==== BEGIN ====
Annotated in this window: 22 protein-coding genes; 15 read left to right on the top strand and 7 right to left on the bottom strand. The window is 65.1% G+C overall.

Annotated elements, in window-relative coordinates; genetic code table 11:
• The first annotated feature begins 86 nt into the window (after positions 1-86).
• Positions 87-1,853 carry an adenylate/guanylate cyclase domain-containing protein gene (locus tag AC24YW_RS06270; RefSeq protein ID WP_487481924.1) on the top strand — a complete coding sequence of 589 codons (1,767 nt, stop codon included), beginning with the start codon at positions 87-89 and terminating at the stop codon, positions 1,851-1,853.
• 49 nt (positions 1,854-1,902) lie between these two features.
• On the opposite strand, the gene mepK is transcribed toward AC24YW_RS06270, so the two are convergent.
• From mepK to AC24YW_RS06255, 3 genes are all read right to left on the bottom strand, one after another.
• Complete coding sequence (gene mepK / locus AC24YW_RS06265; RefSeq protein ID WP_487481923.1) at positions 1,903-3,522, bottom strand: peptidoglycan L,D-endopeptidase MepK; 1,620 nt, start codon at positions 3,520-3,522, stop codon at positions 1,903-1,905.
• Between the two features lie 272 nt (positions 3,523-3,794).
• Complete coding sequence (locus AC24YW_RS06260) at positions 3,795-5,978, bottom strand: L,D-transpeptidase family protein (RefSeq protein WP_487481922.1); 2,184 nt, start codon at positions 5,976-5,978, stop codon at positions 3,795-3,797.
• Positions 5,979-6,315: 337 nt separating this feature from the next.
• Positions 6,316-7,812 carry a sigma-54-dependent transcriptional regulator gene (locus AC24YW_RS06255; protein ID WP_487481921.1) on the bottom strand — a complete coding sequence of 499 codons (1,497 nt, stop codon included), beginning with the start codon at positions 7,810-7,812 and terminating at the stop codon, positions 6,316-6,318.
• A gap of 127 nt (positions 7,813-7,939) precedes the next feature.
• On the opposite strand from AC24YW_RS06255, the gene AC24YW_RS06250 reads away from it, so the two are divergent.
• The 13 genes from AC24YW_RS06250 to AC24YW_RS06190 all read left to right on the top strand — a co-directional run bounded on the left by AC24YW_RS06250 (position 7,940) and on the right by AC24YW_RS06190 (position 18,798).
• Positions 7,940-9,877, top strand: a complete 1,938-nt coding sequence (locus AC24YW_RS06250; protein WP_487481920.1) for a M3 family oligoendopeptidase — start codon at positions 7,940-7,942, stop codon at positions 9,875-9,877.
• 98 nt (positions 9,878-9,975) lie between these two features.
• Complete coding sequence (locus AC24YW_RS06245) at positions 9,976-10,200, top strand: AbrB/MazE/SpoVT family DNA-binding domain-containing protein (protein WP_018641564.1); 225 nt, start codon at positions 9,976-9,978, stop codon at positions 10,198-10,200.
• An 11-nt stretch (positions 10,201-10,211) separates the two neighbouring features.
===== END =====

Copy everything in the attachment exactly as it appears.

Annotated in this window: 22 protein-coding genes; 15 read left to right on the top strand and 7 right to left on the bottom strand. The window is 65.1% G+C overall.

Annotated elements, in window-relative coordinates; genetic code table 11:
• The first annotated feature begins 86 nt into the window (after positions 1-86).
• Positions 87-1,853 carry an adenylate/guanylate cyclase domain-containing protein gene (locus tag AC24YW_RS06270; RefSeq protein ID WP_487481924.1) on the top strand — a complete coding sequence of 589 codons (1,767 nt, stop codon included), beginning with the start codon at positions 87-89 and terminating at the stop codon, positions 1,851-1,853.
• 49 nt (positions 1,854-1,902) lie between these two features.
• On the opposite strand, the gene mepK is transcribed toward AC24YW_RS06270, so the two are convergent.
• From mepK to AC24YW_RS06255, 3 genes are all read right to left on the bottom strand, one after another.
• Complete coding sequence (gene mepK / locus AC24YW_RS06265; RefSeq protein ID WP_487481923.1) at positions 1,903-3,522, bottom strand: peptidoglycan L,D-endopeptidase MepK; 1,620 nt, start codon at positions 3,520-3,522, stop codon at positions 1,903-1,905.
• Between the two features lie 272 nt (positions 3,523-3,794).
• Complete coding sequence (locus AC24YW_RS06260) at positions 3,795-5,978, bottom strand: L,D-transpeptidase family protein (RefSeq protein WP_487481922.1); 2,184 nt, start codon at positions 5,976-5,978, stop codon at positions 3,795-3,797.
• Positions 5,979-6,315: 337 nt separating this feature from the next.
• Positions 6,316-7,812 carry a sigma-54-dependent transcriptional regulator gene (locus AC24YW_RS06255; protein ID WP_487481921.1) on the bottom strand — a complete coding sequence of 499 codons (1,497 nt, stop codon included), beginning with the start codon at positions 7,810-7,812 and terminating at the stop codon, positions 6,316-6,318.
• A gap of 127 nt (positions 7,813-7,939) precedes the next feature.
• On the opposite strand from AC24YW_RS06255, the gene AC24YW_RS06250 reads away from it, so the two are divergent.
• The 13 genes from AC24YW_RS06250 to AC24YW_RS06190 all read left to right on the top strand — a co-directional run bounded on the left by AC24YW_RS06250 (position 7,940) and on the right by AC24YW_RS06190 (position 18,798).
• Positions 7,940-9,877, top strand: a complete 1,938-nt coding sequence (locus AC24YW_RS06250; protein WP_487481920.1) for a M3 family oligoendopeptidase — start codon at positions 7,940-7,942, stop codon at positions 9,875-9,877.
• 98 nt (positions 9,878-9,975) lie between these two features.
• Complete coding sequence (locus AC24YW_RS06245) at positions 9,976-10,200, top strand: AbrB/MazE/SpoVT family DNA-binding domain-containing protein (protein WP_018641564.1); 225 nt, start codon at positions 9,976-9,978, stop codon at positions 10,198-10,200.
• An 11-nt stretch (positions 10,201-10,211) separates the two neighbouring features.